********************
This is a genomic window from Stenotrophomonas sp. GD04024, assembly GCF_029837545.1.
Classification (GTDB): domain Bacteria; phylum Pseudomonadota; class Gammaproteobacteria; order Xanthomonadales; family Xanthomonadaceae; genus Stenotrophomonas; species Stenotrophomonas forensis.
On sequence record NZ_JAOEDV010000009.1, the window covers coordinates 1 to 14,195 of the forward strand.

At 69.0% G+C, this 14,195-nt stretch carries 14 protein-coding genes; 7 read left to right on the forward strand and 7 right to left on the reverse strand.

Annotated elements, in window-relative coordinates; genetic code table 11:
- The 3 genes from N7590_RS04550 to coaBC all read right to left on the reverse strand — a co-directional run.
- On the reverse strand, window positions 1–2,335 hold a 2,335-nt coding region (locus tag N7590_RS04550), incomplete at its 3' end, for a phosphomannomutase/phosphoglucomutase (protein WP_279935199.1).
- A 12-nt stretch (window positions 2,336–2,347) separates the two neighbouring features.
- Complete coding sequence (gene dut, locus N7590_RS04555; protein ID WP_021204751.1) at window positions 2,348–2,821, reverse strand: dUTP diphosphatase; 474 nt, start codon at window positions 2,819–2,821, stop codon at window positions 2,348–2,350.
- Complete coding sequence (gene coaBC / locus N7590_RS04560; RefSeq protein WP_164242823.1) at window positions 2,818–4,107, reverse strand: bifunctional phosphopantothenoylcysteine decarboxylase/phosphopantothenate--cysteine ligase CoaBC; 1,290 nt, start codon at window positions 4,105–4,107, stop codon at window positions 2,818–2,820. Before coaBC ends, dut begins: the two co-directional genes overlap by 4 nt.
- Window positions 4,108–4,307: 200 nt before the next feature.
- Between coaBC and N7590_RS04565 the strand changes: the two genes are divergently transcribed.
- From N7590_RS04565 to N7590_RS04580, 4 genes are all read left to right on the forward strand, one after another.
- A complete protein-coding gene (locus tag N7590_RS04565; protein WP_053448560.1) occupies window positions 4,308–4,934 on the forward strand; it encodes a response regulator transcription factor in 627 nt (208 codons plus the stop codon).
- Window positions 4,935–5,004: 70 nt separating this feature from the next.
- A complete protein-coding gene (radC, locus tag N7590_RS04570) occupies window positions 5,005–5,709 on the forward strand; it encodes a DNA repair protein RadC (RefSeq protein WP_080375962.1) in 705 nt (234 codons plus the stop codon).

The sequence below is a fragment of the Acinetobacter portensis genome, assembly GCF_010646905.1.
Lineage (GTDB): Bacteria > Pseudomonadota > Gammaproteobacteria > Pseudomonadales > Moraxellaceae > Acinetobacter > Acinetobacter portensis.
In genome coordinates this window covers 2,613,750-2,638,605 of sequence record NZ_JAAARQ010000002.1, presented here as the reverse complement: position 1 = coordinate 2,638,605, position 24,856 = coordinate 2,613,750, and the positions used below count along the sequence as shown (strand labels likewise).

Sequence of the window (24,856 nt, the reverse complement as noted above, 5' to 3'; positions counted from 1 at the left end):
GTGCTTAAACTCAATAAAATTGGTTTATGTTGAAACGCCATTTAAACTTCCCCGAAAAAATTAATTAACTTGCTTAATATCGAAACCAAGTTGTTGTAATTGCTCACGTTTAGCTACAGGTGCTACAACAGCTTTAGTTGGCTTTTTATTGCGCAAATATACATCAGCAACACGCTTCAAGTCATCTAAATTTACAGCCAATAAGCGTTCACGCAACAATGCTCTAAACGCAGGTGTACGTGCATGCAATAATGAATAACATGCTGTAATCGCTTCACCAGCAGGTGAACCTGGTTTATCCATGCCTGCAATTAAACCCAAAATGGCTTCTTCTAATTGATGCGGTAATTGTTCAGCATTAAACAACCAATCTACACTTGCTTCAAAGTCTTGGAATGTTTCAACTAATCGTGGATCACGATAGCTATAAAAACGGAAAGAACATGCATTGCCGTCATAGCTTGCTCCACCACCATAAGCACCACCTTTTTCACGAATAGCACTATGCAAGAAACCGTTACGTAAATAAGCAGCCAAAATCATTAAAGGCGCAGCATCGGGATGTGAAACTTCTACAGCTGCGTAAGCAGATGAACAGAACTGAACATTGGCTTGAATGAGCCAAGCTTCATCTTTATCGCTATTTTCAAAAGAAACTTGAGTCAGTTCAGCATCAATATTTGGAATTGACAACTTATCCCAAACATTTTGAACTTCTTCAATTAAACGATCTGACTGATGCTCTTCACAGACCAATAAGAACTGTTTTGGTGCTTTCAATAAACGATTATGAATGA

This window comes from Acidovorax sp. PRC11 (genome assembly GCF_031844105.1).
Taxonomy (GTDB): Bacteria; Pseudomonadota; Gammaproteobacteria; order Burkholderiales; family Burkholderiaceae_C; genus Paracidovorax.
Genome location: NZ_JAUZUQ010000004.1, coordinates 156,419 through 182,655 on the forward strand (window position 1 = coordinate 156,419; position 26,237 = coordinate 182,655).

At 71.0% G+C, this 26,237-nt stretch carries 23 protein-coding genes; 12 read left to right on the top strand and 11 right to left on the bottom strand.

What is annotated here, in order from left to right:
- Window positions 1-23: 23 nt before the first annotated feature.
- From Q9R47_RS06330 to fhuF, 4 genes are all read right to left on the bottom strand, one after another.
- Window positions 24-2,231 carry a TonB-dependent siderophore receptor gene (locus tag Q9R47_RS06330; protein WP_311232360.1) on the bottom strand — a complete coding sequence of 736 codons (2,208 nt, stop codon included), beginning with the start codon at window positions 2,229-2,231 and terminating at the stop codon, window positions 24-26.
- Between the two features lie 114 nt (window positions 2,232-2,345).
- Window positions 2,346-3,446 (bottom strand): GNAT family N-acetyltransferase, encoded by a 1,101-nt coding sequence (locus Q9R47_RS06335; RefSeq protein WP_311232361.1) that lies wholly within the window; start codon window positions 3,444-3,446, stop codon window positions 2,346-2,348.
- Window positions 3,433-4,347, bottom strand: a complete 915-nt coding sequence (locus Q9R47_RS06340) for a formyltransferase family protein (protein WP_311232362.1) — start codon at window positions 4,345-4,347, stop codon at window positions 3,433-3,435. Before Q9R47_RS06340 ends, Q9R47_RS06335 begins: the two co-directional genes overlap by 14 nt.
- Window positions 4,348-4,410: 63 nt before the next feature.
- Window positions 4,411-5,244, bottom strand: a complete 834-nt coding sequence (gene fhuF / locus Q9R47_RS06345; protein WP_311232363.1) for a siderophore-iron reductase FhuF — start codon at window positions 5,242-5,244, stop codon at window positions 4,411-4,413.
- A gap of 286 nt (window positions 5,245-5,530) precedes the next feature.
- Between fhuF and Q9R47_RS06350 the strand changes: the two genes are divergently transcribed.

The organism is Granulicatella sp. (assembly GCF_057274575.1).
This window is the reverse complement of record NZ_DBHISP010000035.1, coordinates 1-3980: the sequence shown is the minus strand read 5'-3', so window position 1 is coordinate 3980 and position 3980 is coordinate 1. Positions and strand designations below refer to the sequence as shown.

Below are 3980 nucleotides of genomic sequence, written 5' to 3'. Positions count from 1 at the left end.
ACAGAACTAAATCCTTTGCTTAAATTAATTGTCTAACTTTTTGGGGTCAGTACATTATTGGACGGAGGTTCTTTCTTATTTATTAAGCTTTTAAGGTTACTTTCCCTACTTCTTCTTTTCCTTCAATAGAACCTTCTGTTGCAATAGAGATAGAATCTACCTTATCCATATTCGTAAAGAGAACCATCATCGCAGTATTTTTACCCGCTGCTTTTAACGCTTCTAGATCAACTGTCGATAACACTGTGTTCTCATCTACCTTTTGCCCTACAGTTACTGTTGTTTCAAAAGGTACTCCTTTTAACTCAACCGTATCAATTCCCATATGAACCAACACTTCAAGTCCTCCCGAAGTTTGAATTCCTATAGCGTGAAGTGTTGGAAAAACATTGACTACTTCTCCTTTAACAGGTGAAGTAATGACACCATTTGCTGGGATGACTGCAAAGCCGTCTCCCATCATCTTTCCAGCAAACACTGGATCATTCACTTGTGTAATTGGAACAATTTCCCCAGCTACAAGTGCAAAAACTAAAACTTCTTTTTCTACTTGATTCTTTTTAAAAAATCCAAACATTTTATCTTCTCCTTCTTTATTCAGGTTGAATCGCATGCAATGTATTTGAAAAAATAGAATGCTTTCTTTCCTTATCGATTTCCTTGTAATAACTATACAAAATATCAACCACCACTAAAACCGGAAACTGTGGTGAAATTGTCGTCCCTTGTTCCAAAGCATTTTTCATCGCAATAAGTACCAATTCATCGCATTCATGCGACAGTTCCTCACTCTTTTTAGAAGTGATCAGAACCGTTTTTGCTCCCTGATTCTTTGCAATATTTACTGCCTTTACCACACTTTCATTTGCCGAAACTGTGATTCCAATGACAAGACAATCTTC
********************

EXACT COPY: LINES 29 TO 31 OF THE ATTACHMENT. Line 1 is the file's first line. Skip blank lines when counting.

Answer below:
- Window positions 24-2,231 carry a TonB-dependent siderophore receptor gene (locus tag Q9R47_RS06330; protein WP_311232360.1) on the bottom strand — a complete coding sequence of 736 codons (2,208 nt, stop codon included), beginning with the start codon at window positions 2,229-2,231 and terminating at the stop codon, window positions 24-26.
- Between the two features lie 114 nt (window positions 2,232-2,345).
- Window positions 2,346-3,446 (bottom strand): GNAT family N-acetyltransferase, encoded by a 1,101-nt coding sequence (locus Q9R47_RS06335; RefSeq protein WP_311232361.1) that lies wholly within the window; start codon window positions 3,444-3,446, stop codon window positions 2,346-2,348.